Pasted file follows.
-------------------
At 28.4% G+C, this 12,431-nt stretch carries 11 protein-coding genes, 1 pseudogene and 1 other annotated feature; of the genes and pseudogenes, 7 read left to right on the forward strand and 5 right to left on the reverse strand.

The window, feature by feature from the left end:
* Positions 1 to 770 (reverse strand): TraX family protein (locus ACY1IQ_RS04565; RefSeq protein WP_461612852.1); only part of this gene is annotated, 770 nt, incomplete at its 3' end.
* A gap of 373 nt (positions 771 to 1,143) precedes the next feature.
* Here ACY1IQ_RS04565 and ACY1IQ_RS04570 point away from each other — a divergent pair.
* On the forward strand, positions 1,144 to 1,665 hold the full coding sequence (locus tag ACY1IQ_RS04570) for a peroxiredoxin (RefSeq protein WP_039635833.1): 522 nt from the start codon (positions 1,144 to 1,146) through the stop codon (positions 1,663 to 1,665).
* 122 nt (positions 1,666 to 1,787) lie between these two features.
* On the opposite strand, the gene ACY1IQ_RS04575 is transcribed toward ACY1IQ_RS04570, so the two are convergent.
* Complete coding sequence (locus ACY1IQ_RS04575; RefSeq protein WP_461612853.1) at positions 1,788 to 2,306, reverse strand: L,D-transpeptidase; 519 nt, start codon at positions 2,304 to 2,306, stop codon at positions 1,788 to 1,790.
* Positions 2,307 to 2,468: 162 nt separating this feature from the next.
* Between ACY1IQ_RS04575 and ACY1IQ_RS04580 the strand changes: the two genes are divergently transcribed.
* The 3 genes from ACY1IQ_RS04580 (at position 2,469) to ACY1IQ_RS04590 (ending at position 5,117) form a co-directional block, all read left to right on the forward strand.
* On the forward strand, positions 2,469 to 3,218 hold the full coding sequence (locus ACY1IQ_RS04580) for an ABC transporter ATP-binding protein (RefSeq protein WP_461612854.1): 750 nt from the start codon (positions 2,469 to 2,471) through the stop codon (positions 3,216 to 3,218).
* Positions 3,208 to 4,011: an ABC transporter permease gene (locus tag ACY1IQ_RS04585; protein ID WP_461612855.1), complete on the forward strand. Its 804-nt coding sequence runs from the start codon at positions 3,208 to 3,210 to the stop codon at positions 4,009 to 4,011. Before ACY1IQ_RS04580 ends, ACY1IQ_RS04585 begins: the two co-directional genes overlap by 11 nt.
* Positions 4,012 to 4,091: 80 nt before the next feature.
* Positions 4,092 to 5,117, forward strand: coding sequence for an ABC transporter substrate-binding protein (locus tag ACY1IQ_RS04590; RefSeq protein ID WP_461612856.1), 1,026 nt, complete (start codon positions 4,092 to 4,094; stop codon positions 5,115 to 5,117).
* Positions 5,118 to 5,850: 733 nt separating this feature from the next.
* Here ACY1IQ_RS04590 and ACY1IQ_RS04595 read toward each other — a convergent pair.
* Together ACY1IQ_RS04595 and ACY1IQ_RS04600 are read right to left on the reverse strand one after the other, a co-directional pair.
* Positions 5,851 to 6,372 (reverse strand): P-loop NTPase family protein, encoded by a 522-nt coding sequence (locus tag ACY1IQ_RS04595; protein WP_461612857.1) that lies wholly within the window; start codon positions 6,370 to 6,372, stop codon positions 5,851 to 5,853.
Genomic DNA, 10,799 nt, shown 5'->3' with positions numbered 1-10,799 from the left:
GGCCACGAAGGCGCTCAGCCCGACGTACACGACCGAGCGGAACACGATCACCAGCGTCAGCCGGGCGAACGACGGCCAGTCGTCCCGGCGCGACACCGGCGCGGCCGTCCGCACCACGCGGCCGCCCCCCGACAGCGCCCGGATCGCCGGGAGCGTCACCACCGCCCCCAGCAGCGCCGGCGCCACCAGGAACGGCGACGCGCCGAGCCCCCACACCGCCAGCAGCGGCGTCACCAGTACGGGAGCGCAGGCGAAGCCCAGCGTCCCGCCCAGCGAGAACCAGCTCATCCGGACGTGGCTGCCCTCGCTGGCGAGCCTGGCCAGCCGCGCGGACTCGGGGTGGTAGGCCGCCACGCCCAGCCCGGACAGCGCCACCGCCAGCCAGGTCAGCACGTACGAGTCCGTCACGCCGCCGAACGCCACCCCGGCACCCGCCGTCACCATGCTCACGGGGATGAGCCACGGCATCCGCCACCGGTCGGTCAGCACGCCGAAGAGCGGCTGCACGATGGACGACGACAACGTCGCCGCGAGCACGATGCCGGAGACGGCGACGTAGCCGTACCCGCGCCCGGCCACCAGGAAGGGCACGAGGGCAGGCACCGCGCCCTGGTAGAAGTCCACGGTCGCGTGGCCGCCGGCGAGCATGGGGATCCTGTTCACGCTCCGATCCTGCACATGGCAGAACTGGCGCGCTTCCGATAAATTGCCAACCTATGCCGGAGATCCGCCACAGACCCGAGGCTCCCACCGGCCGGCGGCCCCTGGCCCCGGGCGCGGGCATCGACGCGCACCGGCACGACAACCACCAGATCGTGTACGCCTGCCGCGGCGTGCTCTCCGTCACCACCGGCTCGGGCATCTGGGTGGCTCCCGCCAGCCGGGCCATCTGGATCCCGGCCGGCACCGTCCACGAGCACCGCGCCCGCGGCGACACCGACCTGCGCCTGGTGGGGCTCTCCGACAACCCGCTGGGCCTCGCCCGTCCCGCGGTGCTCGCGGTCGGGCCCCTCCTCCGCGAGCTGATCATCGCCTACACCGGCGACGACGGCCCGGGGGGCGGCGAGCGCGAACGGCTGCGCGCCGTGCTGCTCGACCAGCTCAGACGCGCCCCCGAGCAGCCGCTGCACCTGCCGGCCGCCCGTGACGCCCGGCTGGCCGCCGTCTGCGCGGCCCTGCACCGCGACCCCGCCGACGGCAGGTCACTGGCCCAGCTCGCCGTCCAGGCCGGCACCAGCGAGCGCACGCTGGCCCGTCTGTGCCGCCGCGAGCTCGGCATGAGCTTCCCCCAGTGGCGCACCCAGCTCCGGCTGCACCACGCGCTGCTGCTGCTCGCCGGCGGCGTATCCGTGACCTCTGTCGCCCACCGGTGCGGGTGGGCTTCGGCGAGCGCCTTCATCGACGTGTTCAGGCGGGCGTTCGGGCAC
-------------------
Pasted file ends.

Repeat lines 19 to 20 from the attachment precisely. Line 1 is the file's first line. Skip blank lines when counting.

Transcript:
* Together ACY1IQ_RS04595 and ACY1IQ_RS04600 are read right to left on the reverse strand one after the other, a co-directional pair.
* Positions 5,851 to 6,372 (reverse strand): P-loop NTPase family protein, encoded by a 522-nt coding sequence (locus tag ACY1IQ_RS04595; protein WP_461612857.1) that lies wholly within the window; start codon positions 6,370 to 6,372, stop codon positions 5,851 to 5,853.